Student Exploration Sheet: Growing Plants

  • Doc File 331.50KByte

Name: ______________________________________ Date: ________________________

Student Exploration: Earthquake – Recording Station

Vocabulary: body wave, earthquake, epicenter, fault, focus, P wave, S wave, seismic wave, seismogram, seismograph

Prior Knowledge Questions (Do these BEFORE using the Gizmo.)

1. Have you ever experienced an earthquake? ______________________

If so, what did it feel like? ______________________________________


2. Earthquakes are usually caused by the sudden movement of rocks along a fault, or fracture, in Earth’s crust. The most famous fault in the U.S. is the San Andreas Fault in California.

What major cities are located near the San Andreas Fault?


Gizmo Warm-up

The Earthquake – Recording Station Gizmo™ simulates the seismic waves released by an earthquake. To begin, look at the key on the bottom left side of the Gizmo.

1. The epicenter of the earthquake is the point on Earth’s surface closest to the focus, or origin, of the earthquake.

A. What symbol represents the epicenter? _____

B. What symbol represents the recording station? _____

2. Click Play ([pic]) and observe the seismic waves leaving the epicenter of the earthquake.

A. What types of seismic waves are released? ________________________________

B. Look at the Recording station detector on the upper left side of the Gizmo. What happens when the seismic waves hit the recording station?


|Activity A: |Get the Gizmo ready: |[pic] |

| |Click Reset ([pic]). | |

|Reading a seismogram |Check that the Distance from the station to the center of earthquake is 860 km. | |

Introduction: An earthquake releases an enormous amount of energy, which passes through Earth’s interior in the form of body waves. There are two types of body waves: P waves (primary waves) and S waves (secondary waves).

Scientists study earthquakes with the aid of an instrument called a seismograph. When seismic waves reach the seismograph, a graphical record, or seismogram, is produced.

Question: How are P and S waves shown on a seismogram?

1. Observe: Click Play, and then click Pause ([pic]) after the purple P wave hits the station.

A. Look at the upper right corner of the seismogram. At what time did the P wave hit?


B. What is shown on the seismogram at this time? _____________________________

2. Observe: Click Play, and then click Pause after the green S wave hits the station.

A. At what time did the S wave hit? ________________________________________

B. What is shown on the seismogram at this time? _____________________________

3. Describe: Click Play and wait for the vibrations to stop. Suppose you were at the recording station when the earthquake hit. Based on the pattern of waves on the seismogram, what did you experience during the earthquake?




4. Explore: Click Reset, and drag the recording station closer to the epicenter. Click Play.

A. How does this seismogram differ from the one you first investigated? ____________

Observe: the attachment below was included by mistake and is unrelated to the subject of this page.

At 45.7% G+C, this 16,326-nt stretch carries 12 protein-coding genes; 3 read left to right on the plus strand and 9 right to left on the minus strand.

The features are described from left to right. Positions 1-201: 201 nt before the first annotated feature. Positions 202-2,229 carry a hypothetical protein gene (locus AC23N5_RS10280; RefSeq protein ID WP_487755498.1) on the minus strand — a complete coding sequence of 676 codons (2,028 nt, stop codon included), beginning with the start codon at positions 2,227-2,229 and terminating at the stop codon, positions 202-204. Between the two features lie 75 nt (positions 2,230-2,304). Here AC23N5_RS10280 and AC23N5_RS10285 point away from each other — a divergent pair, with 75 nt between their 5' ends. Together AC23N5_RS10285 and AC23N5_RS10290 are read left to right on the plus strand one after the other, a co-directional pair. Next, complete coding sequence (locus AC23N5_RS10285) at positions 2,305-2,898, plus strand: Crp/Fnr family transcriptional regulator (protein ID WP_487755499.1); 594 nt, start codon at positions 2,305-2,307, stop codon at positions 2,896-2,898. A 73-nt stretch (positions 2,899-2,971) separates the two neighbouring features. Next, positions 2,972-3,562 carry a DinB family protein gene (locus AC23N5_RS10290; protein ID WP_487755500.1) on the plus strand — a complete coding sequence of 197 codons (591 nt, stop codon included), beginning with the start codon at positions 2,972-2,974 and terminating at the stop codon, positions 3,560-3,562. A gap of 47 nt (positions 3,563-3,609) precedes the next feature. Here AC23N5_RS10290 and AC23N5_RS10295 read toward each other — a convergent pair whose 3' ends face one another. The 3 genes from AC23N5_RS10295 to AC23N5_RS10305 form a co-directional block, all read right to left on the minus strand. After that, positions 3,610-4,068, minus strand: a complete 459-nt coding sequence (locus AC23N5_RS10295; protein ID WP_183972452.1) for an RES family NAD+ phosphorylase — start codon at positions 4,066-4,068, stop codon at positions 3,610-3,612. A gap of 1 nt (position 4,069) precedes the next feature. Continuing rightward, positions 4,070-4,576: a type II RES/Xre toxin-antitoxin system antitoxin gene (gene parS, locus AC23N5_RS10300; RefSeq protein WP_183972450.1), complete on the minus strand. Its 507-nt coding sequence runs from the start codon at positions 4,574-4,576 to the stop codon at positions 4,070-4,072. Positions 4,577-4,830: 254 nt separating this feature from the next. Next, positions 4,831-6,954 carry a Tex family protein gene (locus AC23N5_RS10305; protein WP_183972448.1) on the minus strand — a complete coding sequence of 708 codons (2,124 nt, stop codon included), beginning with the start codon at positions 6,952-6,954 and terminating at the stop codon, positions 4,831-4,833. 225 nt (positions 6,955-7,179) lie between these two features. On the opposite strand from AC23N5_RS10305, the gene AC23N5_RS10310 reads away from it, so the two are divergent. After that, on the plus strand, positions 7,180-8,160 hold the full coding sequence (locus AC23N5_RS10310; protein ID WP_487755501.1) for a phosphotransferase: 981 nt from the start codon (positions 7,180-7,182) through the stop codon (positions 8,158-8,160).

B. What would this earthquake feel like? _____________________________________


|Activity B: |Get the Gizmo ready: |[pic] |

| |Click Reset. | |

|Distance to the epicenter |Place the recording station 300 km from the epicenter. (Does not have to be exact.) | |

Question: How can you determine how far you are from the center of an earthquake?

1. Observe: Click Play, and observe the P and S waves. Which waves are faster? __________

2. Measure: Wait until the seismogram is complete. Turn on Show time probe. Place the left (green) probe on the first P wave, and the right (blue) probe on the first S wave. (See example at right.)

What is the Time difference (∆T) between the P and S waves? _______

3. Predict: How do you think the time difference between the first P wave and the first S wave will change as the distance to the epicenter increases? _____________________________


4. Gather data: Place the recording station at each of the following distances to the epicenter. (Does not need to be exact.) Measure the P and S wave time difference (∆T) on the seismogram at each distance, and record the values in the table on the left.

|Distance (km) |∆T (s) |

|100 | |

|200 | |

|400 | |

|600 | |

|800 | |

|1000 | |

5. Make a graph: Plot your data on the graph to the right of the data table. Draw a line to connect the points in order. What does this graph show? ____________________________


(Activity B continued on next page)

Activity B (continued from previous page)

6. Draw conclusions: How does the time difference (∆T) between the first P wave and the first S wave relate to the distance to the epicenter? ____________________________________


7. Apply: Suppose a recording station was located 500 km from the epicenter. What will be the time difference (∆T) between the first P wave and the first S wave? ___________________

Check your answer using the Gizmo. Were you correct? ______

8. Practice: On each of the seismograms below, label the first P wave and the first S wave. Estimate the time difference (∆T), and then use your graph to find the distance to the epicenter. (As in the Gizmo, each vertical line represents 50 seconds.)

[pic] ∆T: _______ Distance: ________

[pic] ∆T: _______ Distance: ________

[pic] ∆T: _______ Distance: ________







In order to avoid copyright disputes, this page is only a partial summary.

Online Preview   Download